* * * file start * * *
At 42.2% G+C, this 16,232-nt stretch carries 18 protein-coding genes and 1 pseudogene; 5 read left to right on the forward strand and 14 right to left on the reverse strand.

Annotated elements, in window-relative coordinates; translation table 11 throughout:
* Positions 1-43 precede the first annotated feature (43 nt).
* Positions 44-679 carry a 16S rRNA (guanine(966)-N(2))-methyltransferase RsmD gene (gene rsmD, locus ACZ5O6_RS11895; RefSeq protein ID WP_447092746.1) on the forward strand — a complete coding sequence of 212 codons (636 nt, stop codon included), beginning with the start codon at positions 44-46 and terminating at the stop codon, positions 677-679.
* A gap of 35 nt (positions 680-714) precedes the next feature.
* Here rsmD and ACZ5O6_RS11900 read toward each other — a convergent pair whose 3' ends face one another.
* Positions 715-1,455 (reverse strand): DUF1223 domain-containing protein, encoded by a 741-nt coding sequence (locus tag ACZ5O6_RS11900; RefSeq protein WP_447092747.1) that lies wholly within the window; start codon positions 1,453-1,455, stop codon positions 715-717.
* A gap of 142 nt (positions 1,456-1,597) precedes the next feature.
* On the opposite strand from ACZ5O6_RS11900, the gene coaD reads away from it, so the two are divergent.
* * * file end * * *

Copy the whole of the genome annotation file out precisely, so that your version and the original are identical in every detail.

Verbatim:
At 42.2% G+C, this 16,232-nt stretch carries 18 protein-coding genes and 1 pseudogene; 5 read left to right on the forward strand and 14 right to left on the reverse strand.

Annotated elements, in window-relative coordinates; translation table 11 throughout:
* Positions 1-43 precede the first annotated feature (43 nt).
* Positions 44-679 carry a 16S rRNA (guanine(966)-N(2))-methyltransferase RsmD gene (gene rsmD, locus ACZ5O6_RS11895; RefSeq protein ID WP_447092746.1) on the forward strand — a complete coding sequence of 212 codons (636 nt, stop codon included), beginning with the start codon at positions 44-46 and terminating at the stop codon, positions 677-679.
* A gap of 35 nt (positions 680-714) precedes the next feature.
* Here rsmD and ACZ5O6_RS11900 read toward each other — a convergent pair whose 3' ends face one another.
* Positions 715-1,455 (reverse strand): DUF1223 domain-containing protein, encoded by a 741-nt coding sequence (locus tag ACZ5O6_RS11900; RefSeq protein WP_447092747.1) that lies wholly within the window; start codon positions 1,453-1,455, stop codon positions 715-717.
* A gap of 142 nt (positions 1,456-1,597) precedes the next feature.
* On the opposite strand from ACZ5O6_RS11900, the gene coaD reads away from it, so the two are divergent.